How to slow your horse from Cantering to loping.. ?? - Page 3
 
 

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How to slow your horse from Cantering to loping.. ??

This is a discussion on How to slow your horse from Cantering to loping.. ?? within the Western Pleasure forums, part of the Western Riding category
  • Wester. pleasure seat in loping
  • MOVING A HORSES RIBCAGE TO LIGHTEB WESTERN PLEASURE

 
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    05-23-2011, 05:32 AM
  #21
Foal
You all need to watch Fred, we picked him up last year a loaner we ended up buying.

If you can get him out of the 4 beat habit, his lope is so slow you can catch him at a walk.

He's Zippo and Poco on top and Skipper W on bottom stands 16.1
     
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    05-25-2011, 09:06 AM
  #22
Weanling
Collection and developing proper muscles does not cause a horse to lope slower. It helps enable them to lope for longer periods of time and in better frame.
Loping collected can only be done for a few strides at a time in an out of condition horse. If you ask for too much, you can easy make them sore and sour them. It'd be like me putting you on my elliptical and turning the dial to the toughest setting, then expecting you to go a half hour straight. You'd be sore after and not want to do it again.
It's easier for a horse to lope out of frame and sprawled out than to do it "correctly".
Anyhow, back to the question at hand. To slow a horse down, I will often lope large circles. When my horse speeds up, I ask them to cross the circle and get back on it. They speed up again, I do it again. It becomes more work than just loping along.
I also use rein & seat aids on the rail to remind them that I didn't ask for a faster gait.
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    05-25-2011, 10:53 AM
  #23
Foal
If your horse is unable to hold the canter in the corners it is because he is not balanced enough at the canter and you are having to keep pulling because he isn't listening to your hands and legs enough to allow you to help him stay balanced.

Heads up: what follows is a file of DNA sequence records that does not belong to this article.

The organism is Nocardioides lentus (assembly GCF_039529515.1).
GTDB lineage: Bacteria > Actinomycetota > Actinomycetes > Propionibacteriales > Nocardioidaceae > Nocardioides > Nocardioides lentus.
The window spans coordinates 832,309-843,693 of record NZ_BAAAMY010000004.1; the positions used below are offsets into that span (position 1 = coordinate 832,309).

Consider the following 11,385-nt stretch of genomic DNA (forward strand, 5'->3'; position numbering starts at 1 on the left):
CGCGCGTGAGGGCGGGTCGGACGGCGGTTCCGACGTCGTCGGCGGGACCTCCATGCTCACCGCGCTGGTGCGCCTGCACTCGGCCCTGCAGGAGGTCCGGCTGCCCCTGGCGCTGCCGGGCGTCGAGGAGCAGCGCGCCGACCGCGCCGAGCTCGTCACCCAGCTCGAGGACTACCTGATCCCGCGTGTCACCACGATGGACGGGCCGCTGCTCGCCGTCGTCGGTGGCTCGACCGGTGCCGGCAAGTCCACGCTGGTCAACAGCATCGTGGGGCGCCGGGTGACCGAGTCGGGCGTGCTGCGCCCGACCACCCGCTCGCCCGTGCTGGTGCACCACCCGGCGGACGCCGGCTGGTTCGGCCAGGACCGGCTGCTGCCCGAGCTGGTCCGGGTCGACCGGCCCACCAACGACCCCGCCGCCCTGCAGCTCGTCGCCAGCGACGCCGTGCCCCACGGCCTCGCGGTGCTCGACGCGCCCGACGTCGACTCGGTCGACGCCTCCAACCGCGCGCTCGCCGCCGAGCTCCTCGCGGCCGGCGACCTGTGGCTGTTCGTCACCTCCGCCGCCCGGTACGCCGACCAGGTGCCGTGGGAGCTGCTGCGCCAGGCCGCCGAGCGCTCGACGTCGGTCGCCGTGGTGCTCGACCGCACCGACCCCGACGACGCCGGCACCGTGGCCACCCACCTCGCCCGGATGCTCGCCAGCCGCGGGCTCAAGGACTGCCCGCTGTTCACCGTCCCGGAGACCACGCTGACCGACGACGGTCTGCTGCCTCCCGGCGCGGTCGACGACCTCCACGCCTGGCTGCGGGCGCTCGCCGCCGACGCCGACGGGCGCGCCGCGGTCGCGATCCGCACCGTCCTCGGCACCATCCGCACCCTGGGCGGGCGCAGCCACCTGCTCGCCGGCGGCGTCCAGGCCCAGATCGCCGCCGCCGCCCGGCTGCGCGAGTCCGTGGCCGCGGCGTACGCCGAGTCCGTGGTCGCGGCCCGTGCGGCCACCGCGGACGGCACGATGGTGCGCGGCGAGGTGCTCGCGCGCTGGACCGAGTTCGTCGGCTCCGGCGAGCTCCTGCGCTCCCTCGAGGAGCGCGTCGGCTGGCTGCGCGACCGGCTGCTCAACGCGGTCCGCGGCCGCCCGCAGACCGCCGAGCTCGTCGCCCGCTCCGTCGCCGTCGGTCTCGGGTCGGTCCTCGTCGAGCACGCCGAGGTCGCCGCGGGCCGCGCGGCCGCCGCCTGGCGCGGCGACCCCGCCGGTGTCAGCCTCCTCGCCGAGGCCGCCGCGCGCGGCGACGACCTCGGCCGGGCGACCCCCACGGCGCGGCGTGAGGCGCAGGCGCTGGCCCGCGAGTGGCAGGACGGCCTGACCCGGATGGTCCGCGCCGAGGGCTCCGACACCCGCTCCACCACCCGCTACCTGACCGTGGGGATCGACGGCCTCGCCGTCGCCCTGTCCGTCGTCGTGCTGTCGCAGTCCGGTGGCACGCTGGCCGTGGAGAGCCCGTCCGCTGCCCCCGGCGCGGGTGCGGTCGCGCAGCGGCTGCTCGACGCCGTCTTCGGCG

When you pull his nose to ask for the corner instead of moving both shoulders over he is only moving the inside shoulder and then it is like a baby learning to walk they have to scramble to keep / regain their balance.

You can do many things to try and get your horse to learn to stay balanced when you are loping or cantering and many of the suggestions given here will do that. But here is what I would suggest. Give your self the tools to be able to push your horse into a canter/ lope. (canter and lope are the same thing a 3 beat gait)

I would start by being able to control the shoulders with your reins and the horses hips with your legs, Then develop the position at a trot and walk that encourages a proper departure to a lope. That position is hip into the lead you want and face towards the lead you want.
Make sure the whole face is pointed to the lead because just tipping the nose allows the shoulders to lean out or drop depending on the horses stiff side. ( each shoulder will react differently based on how soft you have the horses ribcage and hips and whithers) before you lope you should have a those 3 parts fairly soft!

Then I would ask for the lope by pushing the hip over and forward with my outside leg back a bit behind my seat and my inside leg forward of my seat to help my hands keep the shoulder from dropping,
I would make sure I push my horse not kick them into a lope (and pushing in the rhythm of a lope is always best but takes time loping to develop that type of feel.) So just keep pushing with your legs in that position try to take a little weight off your seat with each push, have your hands set so if the shoulders drop or drift their face hits the reins and you can massage their face back into alignment with their shoulders. The first few times they lope off they will not be able to stay balanced and you will have to re align them with your hands and legs but you will have developed the tools to allow you to do that.

There are so many basics needed to lope or canter off properly it is hard to put them all in a forum reply. If you are interested you can check out the video's on my coaching blog and there are many posts as well about keeping our horses in alignment so they can do anything better even lope and canter. :O)
Rod Miller IPHDA & NRHA Professional

Enjoy training your own horse it is a journey that will both frustrate and fill you with accomplishment. But remember there are no short cuts to training your own horse, put in the time to gain all the proper basics that allow you and your horse the best chance of being successful at the new skills before you try them. That is what the IPHDA patterns do they allow riders to know when they have the basics needed to move on with their training.

Rod Miller
     

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